The mother of three grown children was expecting a quiet Christmas this year and had no plans for a tree until she got word last week that two sons, their girlfriends and a couple of dogs will be home for the holidays.

“Oh, they are going to judge my tree, don’t you worry,” she said after spending close to 45 minutes searching out and finding the perfect tree at Labbe Tree Farm in Frenchville on Saturday morning. “But I always find the perfect one here.”

Picard has been getting her trees from Vern Labbe for 22 years.

Labbe, a full-time forester with the Maine Bureau of Public Lands, has been operating his 7-acre tree farm since 1983. Even after three decades, it’s more hobby than work, he said.

“The people who come to get trees are like family,” he said Saturday. “Now I’m seeing the second generation coming bringing their kids to get trees.”

Adults, children and even dogs running up and down the rows of balsam fir are a common sight at the Labbe farm this time of year and Vern Labbe wouldn’t have it any other way.

“I love seeing the people here,” he said.

Labbe sells retail directly from his farm and said business is good.

“To me, the [Christmas tree] industry looks good,” he said. “But, I’m a pretty small operation.”

Labbe sells around 350 trees a year, mostly to people like Picard for whom Christmas is as much about family tradition as it is about the day itself.

“Remember Vern, I’d come with the kids and we’d all hold hands around the tree to make sure it was the right size?” she said as Labbe loaded her freshly cut tree into her pickup truck. “And I’d stand on tippy-toes to make sure it was tall enough.”

Holding fast to the tradition of a real Maine balsam fir is important to Picard.

“If you live in Maine and have an artificial tree, that’s pretty sad,” she said.

“It sure makes me sad,” Labbe said with a laugh.

Artificial trees also rankle Jim Corliss, who with his wife, Norma, owns Piper Mountain Christmas tree farm in Newburgh, which sells directly from the farm and wholesale.

“Our customers come get their tree from us because it’s tradition,” Corliss said Monday morning. “Unfortunately, for more and more families that tradition is plastic and it’s really too bad.”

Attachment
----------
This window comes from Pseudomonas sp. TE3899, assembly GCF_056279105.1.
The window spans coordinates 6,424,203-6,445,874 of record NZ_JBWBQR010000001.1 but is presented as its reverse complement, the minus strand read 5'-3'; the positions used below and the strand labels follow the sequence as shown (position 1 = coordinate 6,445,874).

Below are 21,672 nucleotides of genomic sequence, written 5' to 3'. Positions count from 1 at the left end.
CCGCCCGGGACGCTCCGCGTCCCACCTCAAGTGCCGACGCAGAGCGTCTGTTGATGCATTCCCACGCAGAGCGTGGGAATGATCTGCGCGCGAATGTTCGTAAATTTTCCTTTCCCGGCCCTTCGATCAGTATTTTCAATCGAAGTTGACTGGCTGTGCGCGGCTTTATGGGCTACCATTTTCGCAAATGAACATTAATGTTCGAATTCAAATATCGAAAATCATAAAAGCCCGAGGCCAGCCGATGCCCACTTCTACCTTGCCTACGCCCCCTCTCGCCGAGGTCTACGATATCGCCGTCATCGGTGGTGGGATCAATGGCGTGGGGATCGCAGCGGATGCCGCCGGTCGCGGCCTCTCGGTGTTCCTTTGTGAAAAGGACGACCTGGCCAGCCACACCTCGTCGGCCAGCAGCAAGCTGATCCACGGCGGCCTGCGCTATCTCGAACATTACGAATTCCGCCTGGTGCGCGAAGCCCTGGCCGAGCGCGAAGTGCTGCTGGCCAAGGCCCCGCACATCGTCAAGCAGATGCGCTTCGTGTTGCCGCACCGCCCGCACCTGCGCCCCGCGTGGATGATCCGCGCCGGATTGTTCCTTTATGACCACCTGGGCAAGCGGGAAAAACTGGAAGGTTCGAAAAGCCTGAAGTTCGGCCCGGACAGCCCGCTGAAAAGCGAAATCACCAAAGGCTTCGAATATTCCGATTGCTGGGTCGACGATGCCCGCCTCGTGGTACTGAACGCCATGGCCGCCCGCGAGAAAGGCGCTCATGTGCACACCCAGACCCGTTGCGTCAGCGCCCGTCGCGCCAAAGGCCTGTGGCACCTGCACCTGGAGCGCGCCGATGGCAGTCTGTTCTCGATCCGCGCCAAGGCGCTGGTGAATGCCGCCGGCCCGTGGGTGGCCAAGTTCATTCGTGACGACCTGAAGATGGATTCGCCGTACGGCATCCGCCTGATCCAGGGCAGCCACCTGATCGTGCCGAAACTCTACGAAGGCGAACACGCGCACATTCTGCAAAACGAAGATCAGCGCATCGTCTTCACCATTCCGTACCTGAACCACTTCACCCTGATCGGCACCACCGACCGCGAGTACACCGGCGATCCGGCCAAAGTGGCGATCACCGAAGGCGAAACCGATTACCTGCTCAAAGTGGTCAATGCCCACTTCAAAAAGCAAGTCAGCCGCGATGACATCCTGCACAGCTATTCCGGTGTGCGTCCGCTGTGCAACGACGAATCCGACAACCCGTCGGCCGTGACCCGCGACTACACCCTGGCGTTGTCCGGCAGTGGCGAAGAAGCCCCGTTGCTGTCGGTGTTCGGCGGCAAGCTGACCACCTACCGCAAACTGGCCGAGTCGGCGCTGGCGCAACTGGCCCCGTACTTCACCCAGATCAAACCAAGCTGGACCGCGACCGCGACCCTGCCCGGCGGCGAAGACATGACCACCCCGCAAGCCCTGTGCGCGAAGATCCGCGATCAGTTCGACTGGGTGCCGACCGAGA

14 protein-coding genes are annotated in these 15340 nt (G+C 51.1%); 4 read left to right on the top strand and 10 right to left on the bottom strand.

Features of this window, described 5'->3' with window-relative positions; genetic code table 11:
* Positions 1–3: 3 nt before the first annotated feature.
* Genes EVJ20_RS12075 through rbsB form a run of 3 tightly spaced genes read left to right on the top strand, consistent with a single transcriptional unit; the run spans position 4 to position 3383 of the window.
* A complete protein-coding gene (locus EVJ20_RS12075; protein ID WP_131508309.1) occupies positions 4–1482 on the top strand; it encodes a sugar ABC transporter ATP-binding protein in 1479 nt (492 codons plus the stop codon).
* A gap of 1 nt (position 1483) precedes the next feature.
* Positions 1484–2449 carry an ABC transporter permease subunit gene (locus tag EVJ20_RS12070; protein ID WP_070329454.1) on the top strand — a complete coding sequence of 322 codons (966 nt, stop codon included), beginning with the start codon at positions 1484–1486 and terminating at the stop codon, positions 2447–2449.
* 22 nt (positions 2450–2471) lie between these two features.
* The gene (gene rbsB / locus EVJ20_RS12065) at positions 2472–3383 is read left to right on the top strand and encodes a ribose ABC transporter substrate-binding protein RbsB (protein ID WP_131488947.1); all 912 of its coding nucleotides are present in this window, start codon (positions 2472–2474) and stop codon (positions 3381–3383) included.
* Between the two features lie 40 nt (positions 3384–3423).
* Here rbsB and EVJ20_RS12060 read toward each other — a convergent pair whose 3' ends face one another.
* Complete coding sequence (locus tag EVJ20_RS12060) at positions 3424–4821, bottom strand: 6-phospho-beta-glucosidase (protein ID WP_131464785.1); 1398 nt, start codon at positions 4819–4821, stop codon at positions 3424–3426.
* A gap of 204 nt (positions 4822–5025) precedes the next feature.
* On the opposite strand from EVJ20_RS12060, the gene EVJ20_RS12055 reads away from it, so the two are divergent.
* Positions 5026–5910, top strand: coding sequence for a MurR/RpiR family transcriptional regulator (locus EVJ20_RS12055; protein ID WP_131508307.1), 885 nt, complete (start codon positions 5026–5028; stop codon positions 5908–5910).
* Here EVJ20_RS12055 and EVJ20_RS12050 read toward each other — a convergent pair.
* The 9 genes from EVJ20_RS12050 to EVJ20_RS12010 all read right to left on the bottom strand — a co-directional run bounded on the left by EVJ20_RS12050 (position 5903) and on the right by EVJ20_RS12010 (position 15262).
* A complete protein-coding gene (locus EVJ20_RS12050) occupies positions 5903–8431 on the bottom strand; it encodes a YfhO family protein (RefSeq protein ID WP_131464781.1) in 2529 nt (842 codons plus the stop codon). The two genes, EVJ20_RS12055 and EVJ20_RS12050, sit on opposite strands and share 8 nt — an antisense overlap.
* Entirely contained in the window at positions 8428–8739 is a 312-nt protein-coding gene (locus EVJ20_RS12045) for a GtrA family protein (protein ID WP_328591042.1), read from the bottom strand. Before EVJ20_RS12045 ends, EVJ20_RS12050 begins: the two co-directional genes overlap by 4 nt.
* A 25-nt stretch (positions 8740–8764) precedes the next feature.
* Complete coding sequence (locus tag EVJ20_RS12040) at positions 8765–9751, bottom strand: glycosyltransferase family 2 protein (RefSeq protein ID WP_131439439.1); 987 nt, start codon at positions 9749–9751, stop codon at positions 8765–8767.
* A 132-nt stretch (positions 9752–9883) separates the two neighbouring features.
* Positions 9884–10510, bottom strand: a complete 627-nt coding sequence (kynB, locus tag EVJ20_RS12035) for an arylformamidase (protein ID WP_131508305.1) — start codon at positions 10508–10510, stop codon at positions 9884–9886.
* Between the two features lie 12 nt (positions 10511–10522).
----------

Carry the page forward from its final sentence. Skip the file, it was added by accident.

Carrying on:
As an industry, Christmas tree growers have done a poor job promoting their product, Corliss, past president of the national growers’ association and of the Maine association, said.

“The plastic people have done a good job of advertising by using the names of real trees,” he said.

Because many of Maine’s Christmas tree growers are hobbyists with full-time jobs, Corliss said the need for aggressive self-promotion is not a priority.

“They grow a limited number of trees and are selling all they are growing,” he said. “They don’t see the need for promotion.”

In 2011, an industry supported program that would have assessed any grower selling more than 500 trees 15 cents a tree to fund a USDA marketing and promotion program was derailed when it was touted by opponents as a Christmas tree tax.

Such a program, Corliss said on Monday, would help boost the natural tree industry, which has seen steady market declines since 1970 while sales of artificial trees increase.

Still, for many, nothing replaces a real Maine balsam fir.

“People equate Maine with a relaxed atmosphere and the ultimate vacation,” Richards said. “I think the trees perhaps get them thinking about taking life a little slower and realizing what is really important.”

Few things make Corliss happier than sharing the love of trees.

In fact, Monday morning, with the help of the American Legion and FedEx, he was finishing up the gathering and shipping of 300 Maine Christmas trees destined for Fort Campbell, Ky., as part of the national Trees for Troops program.

If this past weekend was any indication, Corliss said it’s shaping up to be a busy year.

“When Thanksgiving comes late, people all of a sudden wake up to the idea Christmas is coming,” he said. “Often that weekend is like a shakedown cruise for us [and] that first weekend in December is when it really gets going. When you have the two combine, there is no shakedown, it’s more of a shake out.”